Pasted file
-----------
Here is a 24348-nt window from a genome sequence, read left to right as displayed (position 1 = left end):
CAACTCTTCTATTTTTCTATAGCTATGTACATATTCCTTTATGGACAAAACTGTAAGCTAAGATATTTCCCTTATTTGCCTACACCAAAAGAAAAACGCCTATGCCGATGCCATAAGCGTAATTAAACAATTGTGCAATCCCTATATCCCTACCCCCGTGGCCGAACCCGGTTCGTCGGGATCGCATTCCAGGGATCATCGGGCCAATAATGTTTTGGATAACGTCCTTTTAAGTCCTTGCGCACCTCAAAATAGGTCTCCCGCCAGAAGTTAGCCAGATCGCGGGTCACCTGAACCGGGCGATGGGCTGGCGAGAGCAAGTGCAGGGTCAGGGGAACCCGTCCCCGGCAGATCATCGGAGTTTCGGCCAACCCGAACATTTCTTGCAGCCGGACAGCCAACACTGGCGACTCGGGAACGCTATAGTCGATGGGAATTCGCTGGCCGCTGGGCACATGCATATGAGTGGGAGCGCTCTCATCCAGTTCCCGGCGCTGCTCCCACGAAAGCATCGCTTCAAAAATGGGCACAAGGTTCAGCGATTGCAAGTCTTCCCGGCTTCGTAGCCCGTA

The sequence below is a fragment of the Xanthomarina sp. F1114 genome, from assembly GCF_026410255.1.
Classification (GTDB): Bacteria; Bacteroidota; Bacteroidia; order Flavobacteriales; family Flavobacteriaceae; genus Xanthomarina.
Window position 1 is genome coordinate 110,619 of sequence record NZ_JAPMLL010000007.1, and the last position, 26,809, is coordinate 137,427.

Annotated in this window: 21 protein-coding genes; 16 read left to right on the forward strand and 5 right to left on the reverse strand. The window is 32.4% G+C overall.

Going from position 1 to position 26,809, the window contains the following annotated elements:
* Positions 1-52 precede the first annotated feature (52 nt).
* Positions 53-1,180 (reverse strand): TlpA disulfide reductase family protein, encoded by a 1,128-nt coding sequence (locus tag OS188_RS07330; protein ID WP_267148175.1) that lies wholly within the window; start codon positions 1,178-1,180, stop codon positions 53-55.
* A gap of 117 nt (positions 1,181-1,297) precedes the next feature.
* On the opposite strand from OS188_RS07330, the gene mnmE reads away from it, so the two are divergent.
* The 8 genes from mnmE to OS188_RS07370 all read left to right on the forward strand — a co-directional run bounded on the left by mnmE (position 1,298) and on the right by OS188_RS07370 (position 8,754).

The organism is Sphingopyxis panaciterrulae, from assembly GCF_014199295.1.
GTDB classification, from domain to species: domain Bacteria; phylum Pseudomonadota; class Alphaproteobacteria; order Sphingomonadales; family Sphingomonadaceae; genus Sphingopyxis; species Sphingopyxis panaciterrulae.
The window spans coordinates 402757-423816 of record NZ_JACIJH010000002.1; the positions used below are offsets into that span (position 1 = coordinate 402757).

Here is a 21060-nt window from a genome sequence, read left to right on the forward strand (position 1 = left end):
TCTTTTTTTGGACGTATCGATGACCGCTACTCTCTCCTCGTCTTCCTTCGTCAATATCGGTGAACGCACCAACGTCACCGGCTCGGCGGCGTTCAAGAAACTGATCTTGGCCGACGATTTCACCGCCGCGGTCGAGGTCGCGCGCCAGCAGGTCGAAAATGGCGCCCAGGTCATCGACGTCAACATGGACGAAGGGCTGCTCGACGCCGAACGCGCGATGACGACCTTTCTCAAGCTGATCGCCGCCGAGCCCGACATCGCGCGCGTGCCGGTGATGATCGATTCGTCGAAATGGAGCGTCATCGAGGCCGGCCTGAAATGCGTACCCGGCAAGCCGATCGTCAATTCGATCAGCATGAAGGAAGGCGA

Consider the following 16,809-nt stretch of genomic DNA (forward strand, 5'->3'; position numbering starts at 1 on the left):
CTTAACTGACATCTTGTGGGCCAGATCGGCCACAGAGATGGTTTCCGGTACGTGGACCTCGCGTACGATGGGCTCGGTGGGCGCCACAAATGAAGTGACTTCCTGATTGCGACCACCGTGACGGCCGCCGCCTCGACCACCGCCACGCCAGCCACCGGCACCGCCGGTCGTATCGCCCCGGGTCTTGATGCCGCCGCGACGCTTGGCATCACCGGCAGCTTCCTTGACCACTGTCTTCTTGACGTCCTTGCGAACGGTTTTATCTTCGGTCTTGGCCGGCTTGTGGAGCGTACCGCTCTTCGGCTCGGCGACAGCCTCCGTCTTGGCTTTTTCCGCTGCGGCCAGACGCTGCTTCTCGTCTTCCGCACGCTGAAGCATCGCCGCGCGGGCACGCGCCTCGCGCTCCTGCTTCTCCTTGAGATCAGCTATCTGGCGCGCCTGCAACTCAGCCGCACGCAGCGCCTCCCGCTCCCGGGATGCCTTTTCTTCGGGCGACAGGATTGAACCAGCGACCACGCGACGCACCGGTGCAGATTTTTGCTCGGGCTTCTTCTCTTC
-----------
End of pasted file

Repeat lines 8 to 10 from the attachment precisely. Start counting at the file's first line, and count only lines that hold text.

* Positions 1-52 precede the first annotated feature (52 nt).
* Positions 53-1,180 (reverse strand): TlpA disulfide reductase family protein, encoded by a 1,128-nt coding sequence (locus tag OS188_RS07330; protein ID WP_267148175.1) that lies wholly within the window; start codon positions 1,178-1,180, stop codon positions 53-55.
* A gap of 117 nt (positions 1,181-1,297) precedes the next feature.